And, all my dark way homeward by the Atlantic’s verge,

Resounded in mine ears like to a dirge

    The roaring of the wave.

 

  • Literally ‘The House of (St.) Molaga, and now called Timoleague. Our readers will find its position on the Map of Munster’

-Reference-

James Clarence Mangan, ‘Lament over the Ruins of the Abbey of Teach Molaga’*

(Translated from the Original Irish of John O’Cullen, a Native of Cork, who Died in the Year 1816).

Heritage Week 2017

Heritage Week is upon us again and the Deep Maps team will be participating in a range of events over the coming days, that will cater to all ages!

Ellen Hutchins Festival 

As part of the Ellen Hutchins Festival which runs in tandem with National Heritage Week events, our Deep Maps research assistant, Breda Moriarty will be talking about Deep Maps: West Cork Coastal Cultures on Monday 21st August. In this talk Breda will explore human responses to marine resources, using literary, archaeological and visual sources from Bantry Bay. This talk will take place at 8pm in the Park Hotel, Glengarriff. Be sure to check out the full programme of events which includes tours, botanical art demonstrations and seaweed specimen identification on Whiddy Island!

 

Deep Maps Exhibition Guided Tour

If you have not had a chance to visit our Deep Maps exhibition currently on display in the Lewis Glucksman Gallery, be sure to attend our guided tour on Wednesday, 23rd August! This exhibition focuses on the deep mapping of the West Cork coastline from Timoleague to Bantry Bay. Taking visitors on a journey from traditional cartography through objects of cultural value and scientific inquiry, it seeks to enrich our knowledge of the diverse ways in which culture connects us with our marine environment.

Touch Tanks at Lough Hyne

Deep Maps will be attending the annual ‘Touch Tanks at Lough Hyne’ event held in conjunction with Skibbereen Heritage Centre and U.C.C. School of Biological, Environmental and Earth Sciences. This event will take place from 11:30-1:00pm, and will give participants an opportunity to interact with, and learn about the range of marine creatures at the Lough. For more information visit the Heritage Week website or contact Skibbereen Heritage Centre. Be sure to join us on Twitter and Instagram this Thursday as we revisit our time at the Touch Tanks event last year!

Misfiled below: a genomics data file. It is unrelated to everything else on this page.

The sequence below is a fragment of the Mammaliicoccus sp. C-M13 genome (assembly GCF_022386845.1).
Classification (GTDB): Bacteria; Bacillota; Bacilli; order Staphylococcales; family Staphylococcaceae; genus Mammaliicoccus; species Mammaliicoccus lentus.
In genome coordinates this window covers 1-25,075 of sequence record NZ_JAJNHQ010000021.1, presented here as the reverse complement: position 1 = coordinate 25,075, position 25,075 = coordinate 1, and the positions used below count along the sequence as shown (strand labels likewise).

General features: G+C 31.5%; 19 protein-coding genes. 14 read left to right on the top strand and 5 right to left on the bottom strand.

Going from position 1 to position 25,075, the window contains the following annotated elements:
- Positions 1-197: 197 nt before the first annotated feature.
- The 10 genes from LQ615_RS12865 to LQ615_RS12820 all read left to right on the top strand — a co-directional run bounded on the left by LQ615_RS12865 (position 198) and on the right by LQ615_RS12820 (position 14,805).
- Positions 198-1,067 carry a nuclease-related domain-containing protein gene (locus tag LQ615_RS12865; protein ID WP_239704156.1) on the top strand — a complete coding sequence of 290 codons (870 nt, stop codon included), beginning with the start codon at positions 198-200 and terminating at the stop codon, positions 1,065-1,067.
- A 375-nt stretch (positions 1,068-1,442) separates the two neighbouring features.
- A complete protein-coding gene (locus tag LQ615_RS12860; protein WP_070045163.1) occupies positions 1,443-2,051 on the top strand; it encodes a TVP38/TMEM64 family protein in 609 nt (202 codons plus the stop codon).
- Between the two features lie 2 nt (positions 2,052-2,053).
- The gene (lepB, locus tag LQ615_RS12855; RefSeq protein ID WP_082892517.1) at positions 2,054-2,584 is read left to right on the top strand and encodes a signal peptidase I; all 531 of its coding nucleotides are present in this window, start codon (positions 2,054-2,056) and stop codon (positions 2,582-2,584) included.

National Parks and Wildlife Service

National Parks and Wildlife Service

The National Parks and Wildlife Service (NPWS) is part of the Heritage Division of the Department of Arts, Heritage, and the Gaeltacht. They oversee areas of:

  • Policy and management of Parks and Reserves, Nature Service strategy, Finance and regional operations including enforcement
  • Wildlife Acts and EU Directives, “Licensing provisions under the Wildlife Acts, Modernisation of property management, Policy on residential properties in national parks and the Departments Development Applications Unit”
  • Peatland Policy, Turf compensation and relocation schemes, and Land Designation and Restoration
  • “Scientific Support, Biodiversity policy and international issues, CITES and exotic species, Agri-Environment policy and schemes, Marine and aquaculture issues, Education Service and Data management” (www1)

South West Cork comes under the Southern Division of NPWS, where the Science and Biodiversity Department perform crucial work in the areas of Marine and Habitats, Conservation Systems and Informatics, and Species and Aquatics. Without this work, Irish ecosystems would be without the level of protection said to be needed by governments, scientists and the public alike. NPWS secure the conservation of a 38 whole range of ecosystems (including the marine) by maintaining and enhancing the native flora and fauna of Ireland. They are key in the designation of SACs and SPAs.